Hamlet, which is recommended for anyone aged 11 plus,  runs from 16-20th April and there will be a post show talk-back after the performance on 16th April. To book tickets priced £8/£6 concessions, ring The Dukes box office on 01524 598500 or visit

Time running out to make the energy switch and save £s

Lancaster City Council leader Eileen Blamire: "Rising
energy prices are an increasing concern"
Time is running out for people to sign up to a new scheme which could help them cut their energy bills.

The ‘People Power’ energy switching scheme closes at midnight on 8th April – so if you miss the deadline, you could lose the chance to take advantage of cheaper energy tariffs.

The scheme works by thousands of people registering their interest in switching energy providers, who then bid for their business by offering the best available prices.

With the average household fuel bill now standing at more than £1,300 – and set to rise even higher – it’s more important than ever that people get the best deal possible.

Low income households are particularly affected and recent figures show that 24% of homes (approximately 14,300 households) in the Lancaster district are in fuel poverty.

Councillor Eileen Blamire, leader of Lancaster City Council, said: "Rising energy prices are an increasing concern and by switching providers many people could get a better deal on their energy.

"But that’s often easier said than done and many people do not, or are unable to, switch energy suppliers. The idea of this scheme is to make it easier for people to find a better deal.

"Registering is free, open to anyone and the more people that register, the more likely it is that there will be savings for everyone.  There’s no obligation to switch providers so people have nothing to lose by registering their interest in taking part."

You can register your interest in taking part by visiting Make sure you have your current gas and electricity bills to hand as they need information about how much you spend and your consumption. Up to five households can be registered on the same e-mail address, so why not help out a neighbour or friend who does not have access to the internet or emails.

On 9th April, an auction will take place in which energy companies will compete for the business of all those that have registered. 

All the applications are grouped anonymously and the price offered by the suppliers is independent of the number of participants who make the switch.

The more people sign up the more likely suppliers are to give an additional discount.

Residents are not obliged to sign up to the scheme once a provider has been chosen, but those that do, could benefit from reduced bills.

If you don’t have access to a computer you can also register in person at either Lancaster or Morecambe town halls.

Less people killed and injured on Lancashire’s roads

The number of people killed and seriously injured on Lancashire’s roads in road traffic accidents has reduced again, according to latest figures.

In 2012, 704 people were killed or seriously injured on the county’s roads. This compares to 795 in 2011 – 91 less or an 11.4 per cent reduction.

In the Northern Division policing area, which encompasses Lancaster, Morecambe and the Wyre, the number of people killed or seriously injured in 2012 was 123, compared with 144 in 2011.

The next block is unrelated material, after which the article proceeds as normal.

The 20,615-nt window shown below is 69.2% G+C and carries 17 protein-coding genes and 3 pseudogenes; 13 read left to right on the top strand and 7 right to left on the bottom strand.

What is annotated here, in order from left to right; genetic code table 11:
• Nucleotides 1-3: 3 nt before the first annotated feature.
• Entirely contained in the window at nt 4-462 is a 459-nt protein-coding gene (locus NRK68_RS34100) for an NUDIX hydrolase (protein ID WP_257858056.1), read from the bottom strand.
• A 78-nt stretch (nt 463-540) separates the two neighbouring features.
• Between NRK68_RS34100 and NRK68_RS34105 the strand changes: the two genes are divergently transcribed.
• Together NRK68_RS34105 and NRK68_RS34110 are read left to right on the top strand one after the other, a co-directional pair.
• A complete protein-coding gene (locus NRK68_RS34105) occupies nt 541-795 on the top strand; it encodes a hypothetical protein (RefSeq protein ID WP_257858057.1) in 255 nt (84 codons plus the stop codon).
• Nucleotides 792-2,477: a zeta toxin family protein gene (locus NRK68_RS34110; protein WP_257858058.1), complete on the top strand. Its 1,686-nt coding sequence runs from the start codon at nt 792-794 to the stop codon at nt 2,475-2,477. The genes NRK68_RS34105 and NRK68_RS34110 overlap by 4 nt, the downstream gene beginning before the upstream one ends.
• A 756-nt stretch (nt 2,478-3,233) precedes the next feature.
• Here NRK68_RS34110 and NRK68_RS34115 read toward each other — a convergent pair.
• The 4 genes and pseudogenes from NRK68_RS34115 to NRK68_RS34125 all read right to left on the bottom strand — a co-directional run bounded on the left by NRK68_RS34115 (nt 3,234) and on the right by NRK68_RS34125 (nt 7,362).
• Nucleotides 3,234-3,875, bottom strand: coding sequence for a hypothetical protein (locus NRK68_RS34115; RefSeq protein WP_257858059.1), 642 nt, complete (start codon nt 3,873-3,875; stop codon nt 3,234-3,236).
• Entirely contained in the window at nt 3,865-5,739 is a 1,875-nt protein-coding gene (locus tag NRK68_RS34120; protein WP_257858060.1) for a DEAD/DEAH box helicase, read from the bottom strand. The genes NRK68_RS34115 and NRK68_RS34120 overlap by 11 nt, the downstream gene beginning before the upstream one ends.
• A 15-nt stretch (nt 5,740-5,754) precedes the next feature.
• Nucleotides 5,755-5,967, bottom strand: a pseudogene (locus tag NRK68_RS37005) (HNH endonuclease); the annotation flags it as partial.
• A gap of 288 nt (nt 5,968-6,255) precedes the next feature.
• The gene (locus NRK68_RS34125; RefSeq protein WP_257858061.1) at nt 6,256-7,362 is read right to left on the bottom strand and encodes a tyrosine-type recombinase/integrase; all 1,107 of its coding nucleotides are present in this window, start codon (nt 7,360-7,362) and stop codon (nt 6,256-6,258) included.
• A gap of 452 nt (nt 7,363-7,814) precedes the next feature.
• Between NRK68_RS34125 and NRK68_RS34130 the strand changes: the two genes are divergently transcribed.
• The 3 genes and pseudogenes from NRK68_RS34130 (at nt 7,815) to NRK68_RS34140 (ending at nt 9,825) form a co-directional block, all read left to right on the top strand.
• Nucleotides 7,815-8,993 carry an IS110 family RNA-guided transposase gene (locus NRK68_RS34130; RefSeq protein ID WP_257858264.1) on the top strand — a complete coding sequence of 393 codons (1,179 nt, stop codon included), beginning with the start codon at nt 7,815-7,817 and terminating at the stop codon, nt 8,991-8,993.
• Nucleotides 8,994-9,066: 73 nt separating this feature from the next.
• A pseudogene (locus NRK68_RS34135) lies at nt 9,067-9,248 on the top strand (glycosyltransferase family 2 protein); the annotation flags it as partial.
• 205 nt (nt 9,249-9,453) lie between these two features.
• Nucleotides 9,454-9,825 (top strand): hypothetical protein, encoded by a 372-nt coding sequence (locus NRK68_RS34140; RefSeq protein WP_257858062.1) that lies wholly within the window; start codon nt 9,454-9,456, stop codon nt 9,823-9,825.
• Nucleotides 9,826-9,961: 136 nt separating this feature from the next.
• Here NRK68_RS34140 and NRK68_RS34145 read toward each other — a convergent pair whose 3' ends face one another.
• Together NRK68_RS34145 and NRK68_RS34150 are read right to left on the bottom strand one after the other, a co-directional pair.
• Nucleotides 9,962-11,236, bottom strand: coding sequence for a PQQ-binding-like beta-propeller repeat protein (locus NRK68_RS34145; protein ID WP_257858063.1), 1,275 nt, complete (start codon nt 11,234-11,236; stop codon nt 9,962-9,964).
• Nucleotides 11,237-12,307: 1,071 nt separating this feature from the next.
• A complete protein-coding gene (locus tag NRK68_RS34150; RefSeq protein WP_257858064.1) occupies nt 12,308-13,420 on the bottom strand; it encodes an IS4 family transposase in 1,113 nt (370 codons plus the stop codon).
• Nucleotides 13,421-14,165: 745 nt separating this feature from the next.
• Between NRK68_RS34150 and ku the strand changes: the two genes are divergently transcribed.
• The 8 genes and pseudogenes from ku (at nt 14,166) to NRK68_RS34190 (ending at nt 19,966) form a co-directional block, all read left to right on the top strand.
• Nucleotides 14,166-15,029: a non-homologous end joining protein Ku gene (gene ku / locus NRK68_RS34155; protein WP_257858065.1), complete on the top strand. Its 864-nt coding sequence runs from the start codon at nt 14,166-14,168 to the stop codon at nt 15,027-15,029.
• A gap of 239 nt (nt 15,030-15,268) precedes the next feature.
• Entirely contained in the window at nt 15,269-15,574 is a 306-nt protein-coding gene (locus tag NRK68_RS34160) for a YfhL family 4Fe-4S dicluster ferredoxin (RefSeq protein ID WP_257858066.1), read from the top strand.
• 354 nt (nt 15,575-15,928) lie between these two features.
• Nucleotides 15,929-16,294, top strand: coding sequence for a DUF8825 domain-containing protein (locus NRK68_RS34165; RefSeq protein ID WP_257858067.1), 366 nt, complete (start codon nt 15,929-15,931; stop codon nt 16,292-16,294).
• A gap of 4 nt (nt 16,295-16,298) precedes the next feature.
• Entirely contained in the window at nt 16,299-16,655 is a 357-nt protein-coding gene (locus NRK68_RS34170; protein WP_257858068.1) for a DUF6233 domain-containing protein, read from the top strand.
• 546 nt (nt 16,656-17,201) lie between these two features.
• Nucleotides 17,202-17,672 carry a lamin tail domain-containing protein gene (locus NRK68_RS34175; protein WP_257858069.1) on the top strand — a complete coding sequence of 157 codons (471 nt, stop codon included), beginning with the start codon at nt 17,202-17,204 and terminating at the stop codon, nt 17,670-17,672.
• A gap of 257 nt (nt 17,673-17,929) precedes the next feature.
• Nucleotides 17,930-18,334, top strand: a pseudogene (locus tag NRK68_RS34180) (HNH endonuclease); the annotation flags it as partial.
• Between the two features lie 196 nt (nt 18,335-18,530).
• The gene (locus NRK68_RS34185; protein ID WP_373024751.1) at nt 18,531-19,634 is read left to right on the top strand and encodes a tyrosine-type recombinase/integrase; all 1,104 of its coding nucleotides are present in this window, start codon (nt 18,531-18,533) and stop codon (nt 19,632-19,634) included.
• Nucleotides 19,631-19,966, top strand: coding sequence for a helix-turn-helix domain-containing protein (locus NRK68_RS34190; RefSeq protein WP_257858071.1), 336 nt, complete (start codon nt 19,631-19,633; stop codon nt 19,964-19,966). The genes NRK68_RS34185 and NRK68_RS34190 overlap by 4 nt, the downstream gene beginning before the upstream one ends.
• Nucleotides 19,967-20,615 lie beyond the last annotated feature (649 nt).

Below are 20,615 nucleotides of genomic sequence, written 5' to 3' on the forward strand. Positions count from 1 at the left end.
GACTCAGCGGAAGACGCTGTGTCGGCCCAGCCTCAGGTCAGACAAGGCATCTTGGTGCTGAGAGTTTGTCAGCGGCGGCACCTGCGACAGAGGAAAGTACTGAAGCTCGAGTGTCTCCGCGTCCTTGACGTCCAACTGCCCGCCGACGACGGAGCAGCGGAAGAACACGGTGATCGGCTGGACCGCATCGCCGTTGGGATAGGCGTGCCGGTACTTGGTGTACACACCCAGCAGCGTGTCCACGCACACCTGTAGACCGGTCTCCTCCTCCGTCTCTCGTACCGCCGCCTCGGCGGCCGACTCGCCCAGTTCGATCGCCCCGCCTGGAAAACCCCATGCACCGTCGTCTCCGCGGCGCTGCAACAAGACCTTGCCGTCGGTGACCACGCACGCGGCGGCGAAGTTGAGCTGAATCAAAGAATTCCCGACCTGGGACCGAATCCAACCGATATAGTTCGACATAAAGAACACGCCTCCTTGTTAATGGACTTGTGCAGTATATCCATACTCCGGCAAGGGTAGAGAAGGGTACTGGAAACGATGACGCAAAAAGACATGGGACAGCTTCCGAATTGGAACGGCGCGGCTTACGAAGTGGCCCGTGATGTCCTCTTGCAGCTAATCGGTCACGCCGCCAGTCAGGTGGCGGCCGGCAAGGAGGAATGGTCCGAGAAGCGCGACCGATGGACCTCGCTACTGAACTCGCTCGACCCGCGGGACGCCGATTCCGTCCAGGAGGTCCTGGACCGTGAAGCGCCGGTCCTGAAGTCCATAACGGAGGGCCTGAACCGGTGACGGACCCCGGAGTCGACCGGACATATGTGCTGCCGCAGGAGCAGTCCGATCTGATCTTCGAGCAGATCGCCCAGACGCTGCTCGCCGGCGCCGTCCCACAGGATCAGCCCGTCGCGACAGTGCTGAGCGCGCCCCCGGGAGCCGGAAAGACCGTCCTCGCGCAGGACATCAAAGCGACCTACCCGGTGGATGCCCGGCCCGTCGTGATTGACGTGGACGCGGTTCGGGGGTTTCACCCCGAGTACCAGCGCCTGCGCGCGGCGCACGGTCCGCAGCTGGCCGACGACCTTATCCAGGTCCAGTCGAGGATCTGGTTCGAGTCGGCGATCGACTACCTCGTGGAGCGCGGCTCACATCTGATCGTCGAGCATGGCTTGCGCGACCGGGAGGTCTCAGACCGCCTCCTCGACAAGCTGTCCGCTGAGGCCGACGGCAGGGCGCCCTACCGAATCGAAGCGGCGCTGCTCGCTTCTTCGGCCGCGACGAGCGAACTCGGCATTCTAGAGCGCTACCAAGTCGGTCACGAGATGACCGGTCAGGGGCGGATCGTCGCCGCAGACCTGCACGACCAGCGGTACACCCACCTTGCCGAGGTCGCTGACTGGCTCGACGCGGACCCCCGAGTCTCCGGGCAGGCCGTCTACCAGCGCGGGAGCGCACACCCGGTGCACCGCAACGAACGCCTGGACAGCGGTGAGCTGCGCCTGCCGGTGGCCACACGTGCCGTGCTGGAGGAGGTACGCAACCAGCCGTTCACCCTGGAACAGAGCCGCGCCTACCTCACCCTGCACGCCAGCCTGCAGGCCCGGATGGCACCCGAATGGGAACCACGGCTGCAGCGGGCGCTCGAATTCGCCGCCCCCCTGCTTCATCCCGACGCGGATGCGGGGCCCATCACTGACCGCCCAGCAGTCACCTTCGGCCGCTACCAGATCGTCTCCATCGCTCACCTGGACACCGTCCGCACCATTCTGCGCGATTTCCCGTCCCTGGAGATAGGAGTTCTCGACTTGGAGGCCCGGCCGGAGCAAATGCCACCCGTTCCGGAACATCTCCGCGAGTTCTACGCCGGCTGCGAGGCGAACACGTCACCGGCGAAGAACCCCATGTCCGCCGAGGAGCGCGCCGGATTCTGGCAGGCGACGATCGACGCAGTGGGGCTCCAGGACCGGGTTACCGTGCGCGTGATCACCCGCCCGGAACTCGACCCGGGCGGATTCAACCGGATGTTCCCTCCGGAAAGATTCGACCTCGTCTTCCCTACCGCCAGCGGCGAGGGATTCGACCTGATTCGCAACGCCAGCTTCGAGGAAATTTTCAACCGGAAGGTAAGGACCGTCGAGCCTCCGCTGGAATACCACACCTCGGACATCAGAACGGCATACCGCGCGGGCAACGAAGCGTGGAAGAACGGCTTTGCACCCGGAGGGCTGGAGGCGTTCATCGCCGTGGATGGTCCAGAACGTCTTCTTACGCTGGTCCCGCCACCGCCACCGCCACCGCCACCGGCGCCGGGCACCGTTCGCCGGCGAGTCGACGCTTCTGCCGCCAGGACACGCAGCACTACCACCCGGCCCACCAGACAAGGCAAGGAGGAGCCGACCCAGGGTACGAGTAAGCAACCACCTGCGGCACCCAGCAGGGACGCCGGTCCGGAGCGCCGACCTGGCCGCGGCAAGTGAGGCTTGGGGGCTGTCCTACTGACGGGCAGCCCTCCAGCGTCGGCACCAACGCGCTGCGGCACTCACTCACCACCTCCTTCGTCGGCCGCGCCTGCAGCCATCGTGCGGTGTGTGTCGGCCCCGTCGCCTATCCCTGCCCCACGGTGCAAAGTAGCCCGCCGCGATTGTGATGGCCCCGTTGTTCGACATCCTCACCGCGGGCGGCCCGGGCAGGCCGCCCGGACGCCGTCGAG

The drop follows measures such a six month education campaign to educate young drivers on road safety, supported by the Lancashire-wide introduction of 20 mile per hour speed limits on residential roads in 2011.

Chief Inspector Debbie Howard from Lancashire Constabulary, who is in charge of road policing, said: “Whilst these figures suggest that our roads are now even safer, we are not complacent and we are committed to reducing this figure even further.

“Most collisions in the county are linked to driver errors and behaviour and what we term the ‘Fatal 4’ which is speeding, not wearing a seatbelt, using a mobile phone whilst driving or driving under the influence of alcohol.

“We have activity throughout the year that is dedicated to tackling these issues and we will continue to work with other agencies to educate road users about staying safe on the roads and enforce legislation.”

County Councillor Tim Ashton, Cabinet member for highways and transport, said: "I'm very encouraged to see this significant fall in casualties on our roads, which shows that all our hard work is having a real impact.

"Every death or serious injury on the roads is a tragedy and has a terrible effect on the lives of those affected," he continued. "Comparing the 581 people killed or injured in the Lancashire County Council area last year with the 1,024 casualties only eight years ago in 2005 shows just how much progress is being made.

"This has only been achieved by constantly bringing in new ideas and focusing on how we can make the biggest improvements in safety with the resources available.

"The programme to introduce 20mph speed limits in residential areas and outside schools has been one of the more high-profile changes in recent years," he feels. "Most accidents in which people are killed or badly injured happen within 30 mph areas and slowing traffic will help to protect pedestrians and cyclists who are at greatest risk.

"We're also continuing to do the basics such as training new drivers to be more aware of potential risks, and educating thousands of children in cycling and pedestrian safety through schools, which is just as vital to continue to reduce deaths and injuries."

Lancashire Constaulary regularly runs Operation Pathway, which sees high profile action days to support the daily road policing activity, and is aimed at saving lives and protecting people on the county’s roads.